Can't Wait For Summer? This Salty-Sweet Side Salad Will Transport You There
When I started to write this headnote, my mouth began to water. West of Mexico City, in the city of Morelia, there is an area in el Centro, the historic district, near the cathedral where gaspacho (yes, it's spelled with an s) stands line the streets. Young men were working below each gaspacho sign, meticulously and quickly cutting not tomatoes and red bell peppers to make the famously chilled Spanish gazpacho soup but instead mango, jícama, and pineapple into tiny and perfect cubes to make gaspacho, a sweet and salty fruit snack.
By midday, the streets are filled with people carrying large plastic cups mounded with tiny cut fruit and topped with chile and queso Cotija.
Gaspacho showcases the incredibly sweet mangoes that grow in the state and Cotija, the salty-sharp cheese that is produced there as well. My version is more like a summery side dish than a grab-and-go midday snack. Since I really don't want to spend a lot of time cubing fruit, I use larger slices. I love gaspacho so much that I pair it with everything from grilled meat to fish.
Mango, pineapple, and jicama salad with an orange-lime dressing
Serves 4 to 6
- 6 tablespoons extra-virgin olive oil
- ¼ cup fresh lime juice (about 2 limes)
- 1 teaspoon finely grated orange zest
- 2 tablespoons fresh orange juice
- 1 garlic clove, finely grated
- 1 chile de árbol (0.03 oz/0.8 g), stemmed and finely chopped, or ¼ teaspoon red chile flakes
- 1 teaspoon Morton kosher salt (0.21 oz/6 g)
- 1 large Tommy Atkins mango (14.5 oz/416 g), or 2 Ataúlfo or champagne mangoes, peeled, seeded, and thinly sliced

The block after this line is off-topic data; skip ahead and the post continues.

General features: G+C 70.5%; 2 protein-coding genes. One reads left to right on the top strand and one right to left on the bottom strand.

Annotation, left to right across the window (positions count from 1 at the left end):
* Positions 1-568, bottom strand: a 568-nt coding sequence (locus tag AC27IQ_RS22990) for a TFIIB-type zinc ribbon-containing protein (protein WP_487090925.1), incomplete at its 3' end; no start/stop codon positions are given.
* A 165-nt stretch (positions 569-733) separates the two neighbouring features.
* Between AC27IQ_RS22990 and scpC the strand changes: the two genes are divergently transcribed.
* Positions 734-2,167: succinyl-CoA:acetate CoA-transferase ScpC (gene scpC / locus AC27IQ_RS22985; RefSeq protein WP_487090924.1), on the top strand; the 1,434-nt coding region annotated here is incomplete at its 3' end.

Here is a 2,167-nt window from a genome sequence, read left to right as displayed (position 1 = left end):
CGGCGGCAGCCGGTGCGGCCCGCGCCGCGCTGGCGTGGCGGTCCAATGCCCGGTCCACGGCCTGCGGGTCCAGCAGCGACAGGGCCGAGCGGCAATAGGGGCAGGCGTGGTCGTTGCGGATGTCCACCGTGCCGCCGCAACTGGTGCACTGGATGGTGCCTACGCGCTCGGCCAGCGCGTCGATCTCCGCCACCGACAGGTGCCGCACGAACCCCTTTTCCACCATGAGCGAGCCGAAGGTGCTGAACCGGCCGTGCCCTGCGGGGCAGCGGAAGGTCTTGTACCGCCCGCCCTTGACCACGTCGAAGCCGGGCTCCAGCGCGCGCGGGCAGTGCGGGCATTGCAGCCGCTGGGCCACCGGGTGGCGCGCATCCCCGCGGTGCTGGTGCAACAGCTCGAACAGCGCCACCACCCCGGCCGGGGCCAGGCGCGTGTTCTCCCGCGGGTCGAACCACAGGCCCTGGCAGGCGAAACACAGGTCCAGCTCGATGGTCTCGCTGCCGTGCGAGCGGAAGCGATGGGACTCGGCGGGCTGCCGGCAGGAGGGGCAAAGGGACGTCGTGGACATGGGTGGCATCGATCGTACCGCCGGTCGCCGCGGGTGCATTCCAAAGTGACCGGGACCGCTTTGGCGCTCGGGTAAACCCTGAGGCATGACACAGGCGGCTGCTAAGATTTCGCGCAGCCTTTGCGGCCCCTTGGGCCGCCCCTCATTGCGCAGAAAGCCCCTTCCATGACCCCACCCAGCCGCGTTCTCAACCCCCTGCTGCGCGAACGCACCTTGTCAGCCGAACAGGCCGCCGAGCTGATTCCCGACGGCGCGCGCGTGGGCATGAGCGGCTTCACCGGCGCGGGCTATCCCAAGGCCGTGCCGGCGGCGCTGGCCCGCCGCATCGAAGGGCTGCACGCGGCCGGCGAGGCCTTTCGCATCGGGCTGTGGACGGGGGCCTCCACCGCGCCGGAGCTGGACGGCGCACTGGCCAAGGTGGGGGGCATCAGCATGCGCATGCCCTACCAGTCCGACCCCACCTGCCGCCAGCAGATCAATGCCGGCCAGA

- ¼ medium pineapple (10 oz/287 g), peeled, cored, and sliced into ½-inch pieces
- ½ large jícama (7.5 oz/214 g), peeled and thinly sliced
- ¼ medium white onion (3 oz/86 g), chopped
- ½ cup fresh mint leaves
- Crumbled queso Cotija (for serving)
- Tajín (for serving)
- Lime wedges (for serving)
- In a liquid measuring cup, whisk together the oil, lime juice, orange zest, orange juice, garlic, chile de árbol, and salt until the salt has dissolved.
- In a large bowl, gingerly toss the mango, pineapple, jícama, onion, mint, and half of the dressing. Let sit for 5 minutes to let the flavors come together.
- Serve with any additional dressing drizzled over and top with the Cotija, Tajín, and a squeeze of lime juice.
Reprinted with permission from Mi Cocina: Recipes and Rapture From My Kitchen in Mexico by Rick Martinez copyright © 2022. Photographs copyright © 2022 by Ren Fuller. Published by Clarkson Potter/Publishers, an imprint of Penguin Random House.
Rick Martínez is the beloved cook, food personality and author behind the New York Times best-selling cookbook, Mi Cocina: Recipes and Rapture from my Kitchen in Mexico, along with the host of the companion video series Mi Cocina and Sweet Heat, both on the Food52 YouTube channel and Pruébalo on the Babish Culinary Universe channel. He co-hosts the Borderline Salty podcast with Carla Lalli Music, is a regular contributor to The New York Times, and hosts Culinary Workshops for the Magnolia Network. He currently resides in Mazatlán with his dog, Choco, where he cooks, eats, and enjoys the Mexican Pacific coast.